The picture to our right is Makemake, the creation god of Easter Island. Here is what godchecker.com has to say:
Top God of the Rapanui people of Easter Island. The all-powerful creator and benefactor, he was the only God they cared about, apart from a little AKU-AKU ancestor worship. The MOAI statues littering the island may once have been dedicated to him, but nothing is certain as it all went horribly wrong and now no-one remembers a thing. There was a terrible civil war in which the MOAI were cast down, and a new cult sprang up which introduced TANGATA-MANU, the Bird-Man. MAKE-MAKE must have been pretty cross, as the fortunes of the Rapanui subsequently went from bad to worse.
The picture to our left is also Makemake. Makemake is the third plutiod to be named. A plutoid is a dwarf planet beyond Neptune. There are four dwarf planets named: Ceres (in the asteroid belt between Mars and Jupiter), Pluto (still ticked off about being demoted from planet status), Eris (the dwarf planet that caused all of the hullabaloo and got Pluto demoted (aptly named after the goddess of discord)), and now Makemake.
This dwarf planet was originally named 2005 FY9 (or, by his discoverer, Easter Bunny since it was found near Easter). When the IAU, International Astronomical Union, decided to give it a name, Mike Brown (the aforementioned discoverer) was given the chance to name it. He took his task seriously and decided to keep in the tradition of naming space objects after mythological figures. Now we are more familiar with the Roman named objects, but there are several other mythologies used in space as well, just for smaller stuff. In fact, the moons or Uranus are mostly named after Shakespeare characters, not mythology at all.
Mike Brown said, "Makemake's surface is covered with large amounts of almost pure methane ice, which is scientifically fascinating, but really not easily relatable to terrestrial mythology. Suddenly, it dawned on me: the island of Rapa Nui [Easter Island]. Why hadn't I thought of this before? I wasn't familiar with the mythology of the island so I had to look it up, and I found Makemake, the chief god, the creator of humanity, and the god of fertility. I am partial to fertility gods. Eris, Makemake, and 2003 EL61 were all discovered as my wife was 3-6 months pregnant with our daughter. I have the distinct memory of feeling this fertile abundance pouring out of the entire universe. Makemake was part of that."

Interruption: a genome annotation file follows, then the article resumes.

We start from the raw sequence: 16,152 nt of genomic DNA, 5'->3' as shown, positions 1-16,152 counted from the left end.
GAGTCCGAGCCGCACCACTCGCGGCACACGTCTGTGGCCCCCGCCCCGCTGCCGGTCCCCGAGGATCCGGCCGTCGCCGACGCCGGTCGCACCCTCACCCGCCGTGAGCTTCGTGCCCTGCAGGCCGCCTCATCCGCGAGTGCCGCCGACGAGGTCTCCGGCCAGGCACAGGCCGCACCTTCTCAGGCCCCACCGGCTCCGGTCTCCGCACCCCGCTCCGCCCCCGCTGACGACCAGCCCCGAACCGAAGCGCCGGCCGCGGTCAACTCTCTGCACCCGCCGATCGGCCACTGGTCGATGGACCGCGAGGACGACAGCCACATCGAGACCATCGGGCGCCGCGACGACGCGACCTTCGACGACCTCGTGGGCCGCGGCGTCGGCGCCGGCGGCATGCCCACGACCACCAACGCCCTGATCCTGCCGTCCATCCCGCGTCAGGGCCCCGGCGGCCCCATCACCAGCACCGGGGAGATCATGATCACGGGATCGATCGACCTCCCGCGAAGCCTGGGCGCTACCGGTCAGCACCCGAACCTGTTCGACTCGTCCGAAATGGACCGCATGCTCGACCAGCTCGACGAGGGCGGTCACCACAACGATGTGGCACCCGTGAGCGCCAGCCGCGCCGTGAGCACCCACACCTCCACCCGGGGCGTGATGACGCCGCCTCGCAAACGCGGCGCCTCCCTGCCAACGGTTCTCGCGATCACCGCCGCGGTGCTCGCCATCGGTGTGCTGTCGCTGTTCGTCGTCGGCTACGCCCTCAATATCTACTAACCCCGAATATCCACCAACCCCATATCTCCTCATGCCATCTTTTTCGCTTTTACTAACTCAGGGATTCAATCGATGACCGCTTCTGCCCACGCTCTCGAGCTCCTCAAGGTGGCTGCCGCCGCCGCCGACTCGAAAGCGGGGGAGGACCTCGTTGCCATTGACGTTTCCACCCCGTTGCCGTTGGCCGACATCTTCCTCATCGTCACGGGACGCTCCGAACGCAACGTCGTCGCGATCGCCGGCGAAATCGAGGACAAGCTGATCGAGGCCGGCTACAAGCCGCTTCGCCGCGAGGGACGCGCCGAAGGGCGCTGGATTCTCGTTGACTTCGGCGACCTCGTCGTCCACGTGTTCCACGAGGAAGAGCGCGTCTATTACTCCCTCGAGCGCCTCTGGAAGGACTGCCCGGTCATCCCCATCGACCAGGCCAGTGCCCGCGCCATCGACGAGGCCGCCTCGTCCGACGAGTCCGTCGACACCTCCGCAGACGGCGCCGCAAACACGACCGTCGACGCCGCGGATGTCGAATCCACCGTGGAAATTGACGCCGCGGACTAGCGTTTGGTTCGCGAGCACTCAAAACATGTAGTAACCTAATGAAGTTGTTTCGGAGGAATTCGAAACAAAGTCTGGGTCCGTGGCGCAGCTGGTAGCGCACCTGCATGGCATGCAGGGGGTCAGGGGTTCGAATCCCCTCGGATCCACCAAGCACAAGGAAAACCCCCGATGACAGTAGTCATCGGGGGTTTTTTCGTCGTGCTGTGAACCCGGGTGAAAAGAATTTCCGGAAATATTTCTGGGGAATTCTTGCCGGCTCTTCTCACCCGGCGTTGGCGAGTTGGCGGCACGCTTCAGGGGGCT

This is not the first space object that Mike Brown has named and he really wanted not only to name it after a mythological figure but to also make it fit. He considered naming it something with the oracle at Delphi. His rationale was that there is a theory that the trance like state of the oracles may have come from some gas seeping out of the rocks nearby. He said, "this theme was just dumb."
Since it was already called Easter Bunny, he thought about Eostre, the goddess for whom Easter has its name (possibly). Unfortunately, there is already an asteroid with that name.
Seizing on the bunny aspect of Easter Bunny, he looked at Native American mythology. There are lots of rabbit gods in Native American mythology. Unfortunately they are mostly named Hare or Big Rabbit. He said that he considered an Algonquin rabbit trickster god named Manabozho, but, "I must admit, perhaps superficially, that the 'Bozo' part at the end didn’t appeal to me."
Finally he came up with Makemake and there we go. IF you want to read Mike Brown's full account of naming his planets, go to: http://www.mikebrownsplanets.com/2008/07/whats-in-name-part-2.html. If you want to read the whole Astronomy article, go here: http://www.astronomy.com/asy/default.aspx?c=a&id=7220
I'm taking a break from the blog for about two weeks while I go on vacation (beach and Disney). If I can, I'll post some more. While I'm gone, hit the poll about who you think would win in an all out divine grudge match between Zeus, Thor, Ra, or Lugh. All are their heavy hitters in their mythology. If I don't get stuck on "It's a Small World," I'll see you in a fortnight!